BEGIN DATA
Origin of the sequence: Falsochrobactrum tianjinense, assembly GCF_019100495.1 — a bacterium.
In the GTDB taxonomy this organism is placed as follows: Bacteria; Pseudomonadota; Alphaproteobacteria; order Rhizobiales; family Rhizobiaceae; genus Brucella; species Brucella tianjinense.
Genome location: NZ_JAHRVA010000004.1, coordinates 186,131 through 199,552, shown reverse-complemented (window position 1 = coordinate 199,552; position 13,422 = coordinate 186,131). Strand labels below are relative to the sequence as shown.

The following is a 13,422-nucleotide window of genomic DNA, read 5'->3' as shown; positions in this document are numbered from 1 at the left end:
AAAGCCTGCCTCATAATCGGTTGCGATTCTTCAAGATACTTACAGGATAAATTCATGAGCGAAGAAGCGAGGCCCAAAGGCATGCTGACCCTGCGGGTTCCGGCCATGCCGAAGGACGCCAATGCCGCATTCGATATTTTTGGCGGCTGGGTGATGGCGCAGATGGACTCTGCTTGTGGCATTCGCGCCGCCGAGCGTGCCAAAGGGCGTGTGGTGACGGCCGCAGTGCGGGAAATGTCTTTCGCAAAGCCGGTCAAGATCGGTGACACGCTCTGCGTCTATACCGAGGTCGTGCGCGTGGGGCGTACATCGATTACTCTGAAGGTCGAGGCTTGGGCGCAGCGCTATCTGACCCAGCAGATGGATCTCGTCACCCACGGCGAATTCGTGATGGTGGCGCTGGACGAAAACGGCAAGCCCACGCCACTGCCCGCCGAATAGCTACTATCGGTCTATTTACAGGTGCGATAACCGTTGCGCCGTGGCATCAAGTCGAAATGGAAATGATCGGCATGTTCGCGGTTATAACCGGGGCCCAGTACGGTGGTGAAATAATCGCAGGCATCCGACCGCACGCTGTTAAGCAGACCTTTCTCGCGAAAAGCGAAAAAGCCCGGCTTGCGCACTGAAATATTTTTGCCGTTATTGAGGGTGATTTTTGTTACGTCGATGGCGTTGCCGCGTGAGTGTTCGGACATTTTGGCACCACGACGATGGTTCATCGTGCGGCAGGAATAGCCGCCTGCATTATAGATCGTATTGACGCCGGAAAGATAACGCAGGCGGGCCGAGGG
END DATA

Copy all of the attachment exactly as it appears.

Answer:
Origin of the sequence: Falsochrobactrum tianjinense, assembly GCF_019100495.1 — a bacterium.
In the GTDB taxonomy this organism is placed as follows: Bacteria; Pseudomonadota; Alphaproteobacteria; order Rhizobiales; family Rhizobiaceae; genus Brucella; species Brucella tianjinense.
Genome location: NZ_JAHRVA010000004.1, coordinates 186,131 through 199,552, shown reverse-complemented (window position 1 = coordinate 199,552; position 13,422 = coordinate 186,131). Strand labels below are relative to the sequence as shown.

The following is a 13,422-nucleotide window of genomic DNA, read 5'->3' as shown; positions in this document are numbered from 1 at the left end:
AAAGCCTGCCTCATAATCGGTTGCGATTCTTCAAGATACTTACAGGATAAATTCATGAGCGAAGAAGCGAGGCCCAAAGGCATGCTGACCCTGCGGGTTCCGGCCATGCCGAAGGACGCCAATGCCGCATTCGATATTTTTGGCGGCTGGGTGATGGCGCAGATGGACTCTGCTTGTGGCATTCGCGCCGCCGAGCGTGCCAAAGGGCGTGTGGTGACGGCCGCAGTGCGGGAAATGTCTTTCGCAAAGCCGGTCAAGATCGGTGACACGCTCTGCGTCTATACCGAGGTCGTGCGCGTGGGGCGTACATCGATTACTCTGAAGGTCGAGGCTTGGGCGCAGCGCTATCTGACCCAGCAGATGGATCTCGTCACCCACGGCGAATTCGTGATGGTGGCGCTGGACGAAAACGGCAAGCCCACGCCACTGCCCGCCGAATAGCTACTATCGGTCTATTTACAGGTGCGATAACCGTTGCGCCGTGGCATCAAGTCGAAATGGAAATGATCGGCATGTTCGCGGTTATAACCGGGGCCCAGTACGGTGGTGAAATAATCGCAGGCATCCGACCGCACGCTGTTAAGCAGACCTTTCTCGCGAAAAGCGAAAAAGCCCGGCTTGCGCACTGAAATATTTTTGCCGTTATTGAGGGTGATTTTTGTTACGTCGATGGCGTTGCCGCGTGAGTGTTCGGACATTTTGGCACCACGACGATGGTTCATCGTGCGGCAGGAATAGCCGCCTGCATTATAGATCGTATTGACGCCGGAAAGATAACGCAGGCGGGCCGAGGG